Pre and Post-operative Care

 

 

Preparing for Surgery

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It is very important that you are as healthy as possible before the operation and that you continue to do your best to lose weight. You are also strongly advised to stop smoking at least 6-8 weeks prior to your surgery. Your GP/Practice Nurse will be able to provide advice on this.

Patients attending for weight loss surgery

As well as seeing the Surgeon at your initial consultation you will also be seen by a Dietitian who will obtain your diet history and give you dietary advice for before and after the operation. You will be required to follow a strict diet for two weeks prior to your operation. This is in order to shrink your liver size to aid the operation. (The guide to this in pdf format is available in the downloads section) You may also be seen by the Bariatric nurse who will discuss the operation with you and discuss the lifestyle changes you will need to make to ensure you get the best results from your surgery.

Before coming in for your surgery, you will be asked to attend for a pre-operative assessment in the Outpatients Department, this will take place 10-14 days prior to the date of your admission.

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Fasting prior to your surgery

You should have nothing to eat for at least 6 hours before your operation. You may drink water-based fluids that do not contain milk for up to 3 hours before surgery. (If you are diabetic, specific instructions will be discussed with you at your pre-operative assessment.) If your mouth is dry, you may brush your teeth and rinse your mouth out without swallowing any water.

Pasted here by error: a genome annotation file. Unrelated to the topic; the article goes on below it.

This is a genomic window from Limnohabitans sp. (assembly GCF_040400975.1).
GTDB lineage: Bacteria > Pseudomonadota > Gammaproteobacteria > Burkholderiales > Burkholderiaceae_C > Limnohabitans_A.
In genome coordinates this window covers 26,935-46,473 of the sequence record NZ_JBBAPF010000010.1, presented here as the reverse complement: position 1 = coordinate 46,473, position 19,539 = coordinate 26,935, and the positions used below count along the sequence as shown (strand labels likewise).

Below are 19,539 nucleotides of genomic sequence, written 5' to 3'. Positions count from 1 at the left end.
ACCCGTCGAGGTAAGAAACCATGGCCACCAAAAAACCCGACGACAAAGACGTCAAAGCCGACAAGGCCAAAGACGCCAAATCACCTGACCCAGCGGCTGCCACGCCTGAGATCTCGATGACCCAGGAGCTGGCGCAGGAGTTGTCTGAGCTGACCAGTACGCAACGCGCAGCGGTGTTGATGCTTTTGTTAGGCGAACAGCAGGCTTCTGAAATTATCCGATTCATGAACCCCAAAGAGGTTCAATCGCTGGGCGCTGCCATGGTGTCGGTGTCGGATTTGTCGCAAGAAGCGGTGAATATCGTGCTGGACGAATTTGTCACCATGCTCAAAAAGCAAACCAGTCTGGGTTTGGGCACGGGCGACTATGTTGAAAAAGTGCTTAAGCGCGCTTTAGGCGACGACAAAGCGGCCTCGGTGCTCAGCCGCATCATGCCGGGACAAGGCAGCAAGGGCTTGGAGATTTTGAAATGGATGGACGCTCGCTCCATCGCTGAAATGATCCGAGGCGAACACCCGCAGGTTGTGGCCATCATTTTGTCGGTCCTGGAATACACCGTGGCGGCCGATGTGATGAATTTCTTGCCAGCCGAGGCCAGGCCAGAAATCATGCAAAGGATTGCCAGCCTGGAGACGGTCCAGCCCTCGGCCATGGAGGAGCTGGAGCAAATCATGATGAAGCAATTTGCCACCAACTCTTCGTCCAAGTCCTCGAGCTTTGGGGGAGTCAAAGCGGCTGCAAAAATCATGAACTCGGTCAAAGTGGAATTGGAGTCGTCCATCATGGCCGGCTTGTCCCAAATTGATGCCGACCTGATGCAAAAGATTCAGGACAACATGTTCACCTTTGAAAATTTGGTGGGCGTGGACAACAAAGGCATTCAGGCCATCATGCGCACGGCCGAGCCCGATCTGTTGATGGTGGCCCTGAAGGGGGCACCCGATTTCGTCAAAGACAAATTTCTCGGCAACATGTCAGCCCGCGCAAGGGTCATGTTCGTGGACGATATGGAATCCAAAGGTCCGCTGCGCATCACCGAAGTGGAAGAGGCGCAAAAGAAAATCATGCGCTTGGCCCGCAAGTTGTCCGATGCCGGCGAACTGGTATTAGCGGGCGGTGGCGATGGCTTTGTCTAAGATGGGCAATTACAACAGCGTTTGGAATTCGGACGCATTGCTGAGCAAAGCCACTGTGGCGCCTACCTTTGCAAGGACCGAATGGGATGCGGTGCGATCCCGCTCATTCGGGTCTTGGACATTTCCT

What to expect on admission prior to your operation

You will normally be admitted to hospital on the day of your surgery.

On arrival at the hospital you will be escorted to your room and shown around the facilities. Registration documentation will be completed.

The nurse caring for you will:

Before you go to theatre your Surgeon and Anaesthetist will visit you to answer any further questions you may have and obtain your consent for the operation.

When it is time for you to go for your operation you will be escorted to theatre and after your details have been checked, your care will be handed over to a member of the theatre team who will accompany you into the anaesthetic room and stay with you during your operation.

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After the operation (Post-operative Care)

When you are back in your room, the nurse will continue to monitor your blood pressure and pulse at regular intervals for several hours. You will have a drip (intravenous infusion) until you are tolerating fluids by mouth.

You will not be allowed a drink until one hour after your surgery.

Anaesthetics can sometimes make people feel sick. It is important that you inform the nurse immediately if you feel sick, as you can be given medication to alleviate this.

The small wounds on your abdomen will normally be glued; if the glued wounds open slightly, do not worry, this sometimes happens and all that is required is a simple dressing.

It is likely that you will require some pain relief following the surgery. If you are in pain, you must tell the nurse so that prescribed pain relief can be administered to you promptly.

You will be instructed in deep breathing to minimize lung congestion after surgery. You should breathe deeply 2-3 times every hour to help keep your lungs clear.